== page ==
A guy takes the feed from an RTL-SDR $20 software defined radio and
pipes the output to an open source digital decoder package. All of a sudden all the gaping vulnerabilities we saw in Matt Blaze’s “Why (Special Agent) Johnny Still Can’t Encrypt”* are accessible to anyone.
I will note that, as far as I know, listening to unencrypted public safety radio in all its flavors is still legal.
And, key point here, because it works on commodity hardware & open source software, one can do this as just one person. (Which we all ultimately are.) Being free from dependency on large companies and the like may seem less important for day to day things, but in security it’s critical.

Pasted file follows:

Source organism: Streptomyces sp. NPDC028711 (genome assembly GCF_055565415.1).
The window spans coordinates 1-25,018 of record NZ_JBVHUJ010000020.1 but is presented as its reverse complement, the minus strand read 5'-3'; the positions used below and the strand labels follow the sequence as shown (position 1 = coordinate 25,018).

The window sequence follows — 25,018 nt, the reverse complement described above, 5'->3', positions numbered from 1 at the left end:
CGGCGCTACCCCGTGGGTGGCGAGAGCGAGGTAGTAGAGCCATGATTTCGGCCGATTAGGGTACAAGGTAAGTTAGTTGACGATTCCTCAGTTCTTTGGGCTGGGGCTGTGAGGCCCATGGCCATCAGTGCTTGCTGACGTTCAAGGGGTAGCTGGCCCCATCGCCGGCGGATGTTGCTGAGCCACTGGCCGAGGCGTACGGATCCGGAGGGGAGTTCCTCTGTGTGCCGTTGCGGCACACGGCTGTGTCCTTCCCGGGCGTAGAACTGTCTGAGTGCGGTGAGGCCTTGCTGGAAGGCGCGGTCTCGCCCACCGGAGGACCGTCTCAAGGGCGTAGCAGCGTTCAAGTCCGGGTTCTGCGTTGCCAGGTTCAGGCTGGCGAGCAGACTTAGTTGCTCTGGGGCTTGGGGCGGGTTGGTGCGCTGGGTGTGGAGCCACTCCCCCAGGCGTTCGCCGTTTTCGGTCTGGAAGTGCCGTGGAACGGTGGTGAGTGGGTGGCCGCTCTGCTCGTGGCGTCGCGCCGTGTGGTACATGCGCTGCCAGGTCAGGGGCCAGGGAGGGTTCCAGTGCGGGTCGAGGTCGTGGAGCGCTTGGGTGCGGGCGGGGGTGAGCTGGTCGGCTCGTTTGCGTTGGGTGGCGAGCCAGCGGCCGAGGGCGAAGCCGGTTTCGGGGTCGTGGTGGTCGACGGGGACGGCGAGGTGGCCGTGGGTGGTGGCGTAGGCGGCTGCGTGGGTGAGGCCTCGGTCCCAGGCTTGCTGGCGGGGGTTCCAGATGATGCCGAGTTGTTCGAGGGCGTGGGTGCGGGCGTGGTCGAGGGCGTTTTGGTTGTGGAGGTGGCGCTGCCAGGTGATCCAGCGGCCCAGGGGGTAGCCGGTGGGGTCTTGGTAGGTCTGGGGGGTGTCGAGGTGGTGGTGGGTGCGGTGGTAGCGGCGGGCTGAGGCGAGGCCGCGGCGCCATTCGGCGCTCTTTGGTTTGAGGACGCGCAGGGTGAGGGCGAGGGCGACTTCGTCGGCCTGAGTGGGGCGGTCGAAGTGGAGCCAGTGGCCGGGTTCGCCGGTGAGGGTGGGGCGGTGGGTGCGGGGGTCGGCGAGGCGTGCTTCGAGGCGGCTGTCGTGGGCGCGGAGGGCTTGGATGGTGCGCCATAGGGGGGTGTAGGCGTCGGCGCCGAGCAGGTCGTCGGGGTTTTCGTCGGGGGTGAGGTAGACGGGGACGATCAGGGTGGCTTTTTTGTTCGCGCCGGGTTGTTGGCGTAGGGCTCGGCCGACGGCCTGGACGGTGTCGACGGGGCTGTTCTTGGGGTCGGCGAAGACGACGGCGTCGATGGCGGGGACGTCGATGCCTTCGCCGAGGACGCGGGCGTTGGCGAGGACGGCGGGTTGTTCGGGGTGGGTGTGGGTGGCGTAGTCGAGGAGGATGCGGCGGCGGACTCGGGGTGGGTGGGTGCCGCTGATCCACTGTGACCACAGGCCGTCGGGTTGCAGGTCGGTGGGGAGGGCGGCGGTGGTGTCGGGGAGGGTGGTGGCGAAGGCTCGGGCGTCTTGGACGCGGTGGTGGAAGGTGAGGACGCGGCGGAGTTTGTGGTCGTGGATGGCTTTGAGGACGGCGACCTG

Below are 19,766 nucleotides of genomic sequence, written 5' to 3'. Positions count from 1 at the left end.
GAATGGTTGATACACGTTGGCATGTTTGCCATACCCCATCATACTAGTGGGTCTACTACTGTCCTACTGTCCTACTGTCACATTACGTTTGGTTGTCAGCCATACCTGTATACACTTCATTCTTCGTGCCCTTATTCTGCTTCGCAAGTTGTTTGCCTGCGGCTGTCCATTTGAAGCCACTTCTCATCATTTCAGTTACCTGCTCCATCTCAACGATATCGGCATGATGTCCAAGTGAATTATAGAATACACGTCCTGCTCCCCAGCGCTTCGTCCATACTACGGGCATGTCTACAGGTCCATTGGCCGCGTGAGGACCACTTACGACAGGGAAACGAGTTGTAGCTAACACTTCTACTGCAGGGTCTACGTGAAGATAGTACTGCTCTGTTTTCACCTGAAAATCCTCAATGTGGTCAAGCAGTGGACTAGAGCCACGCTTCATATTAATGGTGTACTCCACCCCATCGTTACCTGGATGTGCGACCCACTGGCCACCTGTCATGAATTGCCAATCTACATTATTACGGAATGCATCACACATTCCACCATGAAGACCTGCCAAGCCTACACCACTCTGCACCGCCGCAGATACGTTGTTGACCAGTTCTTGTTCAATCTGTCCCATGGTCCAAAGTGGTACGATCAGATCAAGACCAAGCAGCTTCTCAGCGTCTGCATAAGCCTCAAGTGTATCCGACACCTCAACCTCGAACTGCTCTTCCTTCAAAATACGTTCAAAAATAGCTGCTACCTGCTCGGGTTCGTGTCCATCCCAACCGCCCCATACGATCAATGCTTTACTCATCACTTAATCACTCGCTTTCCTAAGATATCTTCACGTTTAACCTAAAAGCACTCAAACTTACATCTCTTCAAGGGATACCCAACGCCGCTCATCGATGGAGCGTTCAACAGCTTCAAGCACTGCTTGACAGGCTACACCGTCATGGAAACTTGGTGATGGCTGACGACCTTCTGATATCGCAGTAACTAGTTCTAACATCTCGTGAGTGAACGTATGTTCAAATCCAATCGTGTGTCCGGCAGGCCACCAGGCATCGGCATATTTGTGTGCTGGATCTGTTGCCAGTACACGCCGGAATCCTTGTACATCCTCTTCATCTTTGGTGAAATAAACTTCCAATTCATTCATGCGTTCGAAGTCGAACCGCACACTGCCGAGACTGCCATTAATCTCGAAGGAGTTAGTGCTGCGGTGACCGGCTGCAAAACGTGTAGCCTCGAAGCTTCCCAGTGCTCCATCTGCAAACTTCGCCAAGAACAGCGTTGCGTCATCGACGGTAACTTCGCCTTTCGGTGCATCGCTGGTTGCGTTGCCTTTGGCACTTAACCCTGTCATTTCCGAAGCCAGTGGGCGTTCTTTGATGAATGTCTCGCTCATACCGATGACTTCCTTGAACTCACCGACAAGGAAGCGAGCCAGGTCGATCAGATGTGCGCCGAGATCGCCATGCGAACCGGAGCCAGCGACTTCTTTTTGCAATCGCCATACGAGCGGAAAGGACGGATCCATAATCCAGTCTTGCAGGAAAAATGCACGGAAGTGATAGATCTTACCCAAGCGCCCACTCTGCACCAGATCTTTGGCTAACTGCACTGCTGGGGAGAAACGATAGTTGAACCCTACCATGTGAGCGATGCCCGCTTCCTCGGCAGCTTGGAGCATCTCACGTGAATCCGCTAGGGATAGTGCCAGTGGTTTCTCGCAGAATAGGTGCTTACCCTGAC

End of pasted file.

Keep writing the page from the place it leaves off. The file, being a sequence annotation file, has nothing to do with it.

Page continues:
“This is another illustration of the amazing utility of the RTL-SDR and SDR# software. Here proct0r links the output from SDR# to a program known as DSD. DSD is an open source command line program originally coded in C by anonymous for Linux for the purpose of decoding digital protocols via a PC soundcard. The program accepts audio taken from the discriminator output from a scanner or amateur radio receiver fed to the soundcard input. DSD is then run (using the appropriate arguments, depending on the mode and parameters involved) with the resulting demodulated speech directed to the soundcard output jack. Additionally, various protocol decodes (P25 among them) provide a running display of certain packet data in the terminal window.”